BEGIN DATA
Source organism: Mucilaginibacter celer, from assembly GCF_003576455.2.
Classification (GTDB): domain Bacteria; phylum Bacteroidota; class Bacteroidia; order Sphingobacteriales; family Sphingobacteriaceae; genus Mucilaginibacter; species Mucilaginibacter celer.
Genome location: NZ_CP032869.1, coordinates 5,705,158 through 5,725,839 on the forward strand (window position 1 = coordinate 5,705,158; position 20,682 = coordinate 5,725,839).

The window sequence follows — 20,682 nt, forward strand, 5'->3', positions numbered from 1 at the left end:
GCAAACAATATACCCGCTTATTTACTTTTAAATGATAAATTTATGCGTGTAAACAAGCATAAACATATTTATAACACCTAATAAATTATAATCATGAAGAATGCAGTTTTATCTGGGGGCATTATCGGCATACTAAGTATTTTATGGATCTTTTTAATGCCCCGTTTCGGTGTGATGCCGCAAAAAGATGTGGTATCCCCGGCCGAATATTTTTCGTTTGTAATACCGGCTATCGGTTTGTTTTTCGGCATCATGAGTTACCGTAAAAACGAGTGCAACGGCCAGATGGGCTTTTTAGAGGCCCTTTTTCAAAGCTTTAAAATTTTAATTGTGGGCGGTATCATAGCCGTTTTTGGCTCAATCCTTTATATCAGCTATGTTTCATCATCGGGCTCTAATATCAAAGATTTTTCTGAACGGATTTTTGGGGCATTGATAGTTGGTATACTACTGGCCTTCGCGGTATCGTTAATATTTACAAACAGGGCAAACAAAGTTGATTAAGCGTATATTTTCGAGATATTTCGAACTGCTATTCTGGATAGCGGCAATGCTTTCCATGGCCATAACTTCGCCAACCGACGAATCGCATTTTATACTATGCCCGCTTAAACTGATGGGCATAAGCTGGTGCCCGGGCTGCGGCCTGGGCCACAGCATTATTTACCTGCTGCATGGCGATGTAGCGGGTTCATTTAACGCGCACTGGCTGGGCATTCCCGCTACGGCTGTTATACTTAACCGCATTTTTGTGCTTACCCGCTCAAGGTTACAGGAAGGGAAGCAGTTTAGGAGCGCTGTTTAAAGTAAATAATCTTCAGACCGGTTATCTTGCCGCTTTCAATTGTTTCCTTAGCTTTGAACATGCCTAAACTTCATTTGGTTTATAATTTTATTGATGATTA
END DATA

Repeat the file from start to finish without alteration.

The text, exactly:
Source organism: Mucilaginibacter celer, from assembly GCF_003576455.2.
Classification (GTDB): domain Bacteria; phylum Bacteroidota; class Bacteroidia; order Sphingobacteriales; family Sphingobacteriaceae; genus Mucilaginibacter; species Mucilaginibacter celer.
Genome location: NZ_CP032869.1, coordinates 5,705,158 through 5,725,839 on the forward strand (window position 1 = coordinate 5,705,158; position 20,682 = coordinate 5,725,839).

The window sequence follows — 20,682 nt, forward strand, 5'->3', positions numbered from 1 at the left end:
GCAAACAATATACCCGCTTATTTACTTTTAAATGATAAATTTATGCGTGTAAACAAGCATAAACATATTTATAACACCTAATAAATTATAATCATGAAGAATGCAGTTTTATCTGGGGGCATTATCGGCATACTAAGTATTTTATGGATCTTTTTAATGCCCCGTTTCGGTGTGATGCCGCAAAAAGATGTGGTATCCCCGGCCGAATATTTTTCGTTTGTAATACCGGCTATCGGTTTGTTTTTCGGCATCATGAGTTACCGTAAAAACGAGTGCAACGGCCAGATGGGCTTTTTAGAGGCCCTTTTTCAAAGCTTTAAAATTTTAATTGTGGGCGGTATCATAGCCGTTTTTGGCTCAATCCTTTATATCAGCTATGTTTCATCATCGGGCTCTAATATCAAAGATTTTTCTGAACGGATTTTTGGGGCATTGATAGTTGGTATACTACTGGCCTTCGCGGTATCGTTAATATTTACAAACAGGGCAAACAAAGTTGATTAAGCGTATATTTTCGAGATATTTCGAACTGCTATTCTGGATAGCGGCAATGCTTTCCATGGCCATAACTTCGCCAACCGACGAATCGCATTTTATACTATGCCCGCTTAAACTGATGGGCATAAGCTGGTGCCCGGGCTGCGGCCTGGGCCACAGCATTATTTACCTGCTGCATGGCGATGTAGCGGGTTCATTTAACGCGCACTGGCTGGGCATTCCCGCTACGGCTGTTATACTTAACCGCATTTTTGTGCTTACCCGCTCAAGGTTACAGGAAGGGAAGCAGTTTAGGAGCGCTGTTTAAAGTAAATAATCTTCAGACCGGTTATCTTGCCGCTTTCAATTGTTTCCTTAGCTTTGAACATGCCTAAACTTCATTTGGTTTATAATTTTATTGATGATTA